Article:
When U.S. officials return from international conferences this week they can be thankful for bolstered cybersecurity alliances with two Southeast Asian countries.
The government has struck separate deals with Indonesia and Singapore to strengthen bilateral cooperation on fighting international cybercrime.
Deputy Attorney General Rod Rosenstein and Indonesia’s police chief on Monday reached an agreement to increase U.S. training of Indonesian law enforcement officials to combat cyberattacks such as ransomware and to better use digital forensics, according to Straits Times newspaper. The State Department meanwhile signed a declaration of intent with Singapore’s Cybersecurity Agency to increase training and the sharing of technical information, ZDNet reported.
Both Singapore and Indonesia are members of the Association of Southeast Asian Nations (ASEAN), an intergovernmental organization made up of members that increasingly have been targeted by hackers, researchers warned this year. Singapore in July said it had been victimized in its largest-ever cyberattack, in which suspected nation-state hackers compromised health information belonging to roughly 1.5 million people including the prime minister.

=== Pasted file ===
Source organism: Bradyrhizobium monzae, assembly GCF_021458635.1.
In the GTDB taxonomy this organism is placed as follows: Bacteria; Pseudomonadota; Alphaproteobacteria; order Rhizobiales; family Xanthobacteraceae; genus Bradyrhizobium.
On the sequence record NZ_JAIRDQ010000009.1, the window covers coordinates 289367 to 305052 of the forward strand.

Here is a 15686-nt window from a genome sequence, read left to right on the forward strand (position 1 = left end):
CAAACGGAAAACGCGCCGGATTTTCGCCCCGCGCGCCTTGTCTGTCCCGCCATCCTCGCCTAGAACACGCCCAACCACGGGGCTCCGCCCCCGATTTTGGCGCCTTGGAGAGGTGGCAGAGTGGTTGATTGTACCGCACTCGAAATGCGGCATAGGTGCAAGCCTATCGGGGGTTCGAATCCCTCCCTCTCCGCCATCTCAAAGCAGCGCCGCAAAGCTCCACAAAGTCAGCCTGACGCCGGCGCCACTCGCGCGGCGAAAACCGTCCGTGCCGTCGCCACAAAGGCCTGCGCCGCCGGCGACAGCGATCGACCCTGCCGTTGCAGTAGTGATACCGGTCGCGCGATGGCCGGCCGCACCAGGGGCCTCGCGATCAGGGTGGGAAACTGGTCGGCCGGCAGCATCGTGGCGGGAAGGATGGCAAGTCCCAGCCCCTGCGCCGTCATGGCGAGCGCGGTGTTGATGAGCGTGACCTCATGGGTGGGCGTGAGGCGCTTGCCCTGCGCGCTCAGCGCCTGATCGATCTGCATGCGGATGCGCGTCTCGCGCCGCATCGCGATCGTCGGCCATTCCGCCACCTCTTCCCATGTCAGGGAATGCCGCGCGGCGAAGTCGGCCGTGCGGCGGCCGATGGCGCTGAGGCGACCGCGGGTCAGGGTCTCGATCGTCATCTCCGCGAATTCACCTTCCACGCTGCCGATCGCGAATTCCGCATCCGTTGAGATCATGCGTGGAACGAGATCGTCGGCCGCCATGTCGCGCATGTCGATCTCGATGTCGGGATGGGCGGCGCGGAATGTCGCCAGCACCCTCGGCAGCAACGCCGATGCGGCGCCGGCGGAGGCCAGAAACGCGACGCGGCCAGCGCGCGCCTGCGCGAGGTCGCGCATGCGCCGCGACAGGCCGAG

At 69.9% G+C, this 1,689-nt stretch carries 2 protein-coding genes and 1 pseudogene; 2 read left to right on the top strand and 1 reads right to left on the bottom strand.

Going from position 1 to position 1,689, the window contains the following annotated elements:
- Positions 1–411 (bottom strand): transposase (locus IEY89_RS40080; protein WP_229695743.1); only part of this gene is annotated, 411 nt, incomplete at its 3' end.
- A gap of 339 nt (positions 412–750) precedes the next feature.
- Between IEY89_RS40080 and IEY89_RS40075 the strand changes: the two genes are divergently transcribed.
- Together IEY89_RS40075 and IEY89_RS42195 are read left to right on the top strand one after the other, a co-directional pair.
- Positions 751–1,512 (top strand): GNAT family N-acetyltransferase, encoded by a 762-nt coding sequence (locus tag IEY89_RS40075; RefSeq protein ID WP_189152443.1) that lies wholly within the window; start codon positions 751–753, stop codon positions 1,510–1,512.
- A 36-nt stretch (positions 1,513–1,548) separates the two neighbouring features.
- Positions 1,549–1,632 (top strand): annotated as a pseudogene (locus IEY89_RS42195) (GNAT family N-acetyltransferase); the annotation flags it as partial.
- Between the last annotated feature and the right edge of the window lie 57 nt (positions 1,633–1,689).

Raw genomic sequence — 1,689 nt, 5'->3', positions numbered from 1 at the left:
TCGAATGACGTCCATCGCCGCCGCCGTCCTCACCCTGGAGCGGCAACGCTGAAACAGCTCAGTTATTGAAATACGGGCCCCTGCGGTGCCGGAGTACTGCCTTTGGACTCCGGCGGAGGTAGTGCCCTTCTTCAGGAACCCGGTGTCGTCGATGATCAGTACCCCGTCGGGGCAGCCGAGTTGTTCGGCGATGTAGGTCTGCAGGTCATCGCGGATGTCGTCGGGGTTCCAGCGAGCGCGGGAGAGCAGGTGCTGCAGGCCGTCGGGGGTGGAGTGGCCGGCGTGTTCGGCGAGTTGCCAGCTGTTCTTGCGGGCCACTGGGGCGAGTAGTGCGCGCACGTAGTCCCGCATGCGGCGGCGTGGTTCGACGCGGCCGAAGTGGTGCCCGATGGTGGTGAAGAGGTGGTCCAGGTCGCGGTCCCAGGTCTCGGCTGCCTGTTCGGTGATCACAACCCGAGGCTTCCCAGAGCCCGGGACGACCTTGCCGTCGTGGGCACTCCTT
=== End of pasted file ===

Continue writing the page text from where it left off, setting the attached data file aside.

The Department of Justice’s agreement with Indonesia came on the sidelines of an Interpol conference in Dubai. DOJ prosecutors have had multiple noteworthy convictions in cybercrime cases over the past two years. Most of those have involved Eastern European hackers, but such networks often extend globally. Prosecutors have cited cooperation from Indonesian authorities in arrests of accused scammers from throughout the world.
The State Department’s pact with Singapore builds on an existing Memorandum of Cybersecurity Understanding signed in 2016. The enhanced agreement will lead to more threat information sharing, stronger human resource development techniques, the development of new cybersecurity standards, among other cooperation, Singapore Cyber Security Agency CEO David Koh told reporters.
“With cybersecurity as a transboundary issue, strong international partnerships remain key to navigating the increasingly complex cyber terrain,” Koh said. “The MOU will help to strengthen the cybersecurity landscape of both countries.”
Awareness about cybersecurity weaknesses among Asian-Pacific countries has grown markedly since suspected North Korean hackers stole roughly $81 million from the account of Bangladesh Bank at the Federal Reserve Bank of New York. The thieves in that case routed the stolen funds throughout the world, though investigators suspected that much of the cash was laundered through casinos in the Philippines, another ASEAN member country.